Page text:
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The Fort Bovisand Trust is working with Fort Bovisand Developments Limited to restore and redevelop Fort Bovisand.
The Fort Bovisand Trust is working with Fort Bovisand Developments Limited to restore and redevelop Fort Bovisand. The Trust, established in 2011, has received initial support from the Heritage Lottery Fund and will begin to develop the Fort as a visitor destination. The Trust's vision is to see Fort Bovisand brought back to life - offering a place to learn and a chance to have fun and experience the stunning location of this remarkable site.
248 FB users likes Fort Bovisand Trust, set it to 3 position in Likes Rating for Plymouth in Non-profit organization category
How many Forts does it take to guard the entrance to Plymouth? The answer is 4: Fort Bovisand to cover the eastern entrance at the end of the Breakwater, Fort Picklecombe on the Cornwall side of the Sound, the Breakwater Fort and Drakes Island fortifications whose 25 tonne guns were discovered buried on the top of the island.
How many Forts did it take to guard the entrance to Plymouth Sound? Answer provided tomorrow.
Yesterday we asked you how many Forts were built around Plymouth.... The answer is approximately 24 – these include Crownhill Fort, Royal Citadel, Mount Batten Tower and Mount Edgcumbe Blockhouse.
How many Forts were built around Plymouth to bring the town and Naval Dockyard defences up to date? These were built to be an effective deterrent against the new threat posed by the French naval iron clad ships. Answer posted tomorrow.
On the 30th April 1944 an enemy plane was engaged by the Fort’s guns.
Searchlights scanned the skies when Plymouth was under attack.
The last gun changes came in 1942, the old 1898 guns, were replaced by two twin 6 pound, 10 cwt, guns capable of engaging motor torpedo boats or M.T.Bs as they were known, they could fire 70 rounds a minute.
During the Second World War six search lights were operational at the Fort; two bombs fell on the Fort during the very heavy raids on Plymouth in 1941, fortunately they failed to explode.
During the second World War 157 Heavy Anti-Aircraft Battery Royal Artillery took over the 12 pounder guns and the Royal Engineers occupied the lower Fort bringing a total of about 115 personnel into active service with gun practices taking place and the gunners manning their stations when sirens sounded in the Plymouth area. We have been told by a local gentleman whose family has lived in the Coastguard cottages since the early 1900s, residents were told to open all their windows when the big guns fired or the level of the noise produced by the guns would blow their window out.
A new accommodation block was built in 1912 by the old Coastguard cottages and during the First World War additional troops were stationed here as a threat of attack by German submarines, search lights were also installed at the Eastern entrance of the Sound, however no action took place during this period.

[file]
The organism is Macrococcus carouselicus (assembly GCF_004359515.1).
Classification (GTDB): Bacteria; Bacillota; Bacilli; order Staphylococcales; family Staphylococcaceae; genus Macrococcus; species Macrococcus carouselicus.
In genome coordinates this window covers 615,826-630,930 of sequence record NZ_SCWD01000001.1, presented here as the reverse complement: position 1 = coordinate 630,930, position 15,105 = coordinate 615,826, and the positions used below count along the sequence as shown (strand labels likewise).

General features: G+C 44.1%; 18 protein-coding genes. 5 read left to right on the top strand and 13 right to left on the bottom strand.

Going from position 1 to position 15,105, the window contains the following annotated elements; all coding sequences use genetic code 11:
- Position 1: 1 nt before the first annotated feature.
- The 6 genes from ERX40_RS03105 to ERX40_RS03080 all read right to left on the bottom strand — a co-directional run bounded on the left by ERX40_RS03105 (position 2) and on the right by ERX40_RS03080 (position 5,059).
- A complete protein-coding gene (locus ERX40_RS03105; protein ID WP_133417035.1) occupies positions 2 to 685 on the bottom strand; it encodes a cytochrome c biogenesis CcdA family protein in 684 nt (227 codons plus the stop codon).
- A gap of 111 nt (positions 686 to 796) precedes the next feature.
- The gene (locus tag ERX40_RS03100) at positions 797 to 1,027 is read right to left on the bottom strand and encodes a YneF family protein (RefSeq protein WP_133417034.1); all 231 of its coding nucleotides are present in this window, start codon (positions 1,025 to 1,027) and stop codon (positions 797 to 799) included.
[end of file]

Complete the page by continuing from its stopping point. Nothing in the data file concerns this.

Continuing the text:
Did you know each of the 23 Rifle Muzzle Loading guns would have had a detachment of men under a Gin Captain to operate it? There would also have been an N C O (non-commissioned officer) whose duties would include it's maintenance and cleanliness and the various stores required in each casemate or gun room.
The reservoir at Staddon Point had a constant supply of water. 9 inch cast iron pipes were laid to bring water down to tenders docking in the harbour from ships moored nearby. The reservoir was built by the contractors who were constructing the Breakwater under Sir John Rennie, the large limestone rocks were taken from nearby Oreston quarries and the granite blocks from Dartmoor. It was used up until the First World War.
Did you know between 1816 and 1824 a stone lined 12,000 gallon reservoir was built on the top of Staddon Point? This was to ease the increasing pressures in the Royal Naval Dockyard as a large number of ships needed to restock with provisions and water.
We have been very busy lately and have met some lovely people, including an ex-gunman, someone whose family lived in the Coastguard Cottages during the war and a few divers. A big thanks to Paul Tancock, Len McVicker and Peter Holt. Over the coming days and weeks we will be posting some interesting facts that they have told us.....keep posted.
We would like to extend a massive 'thank you' to Ray Ives' Diving and Shipwreck Museum in Hooe for showing us around his memorabilia. Most of the photos you have seen were taken from there.
From the mid-1970s #FortBovisand was used as a school's outdoor activity centre. Buildings were converted to bunk houses, kitchen and dining area. The cottage was used as a toilet and shower block and a lounge and staff accommodation.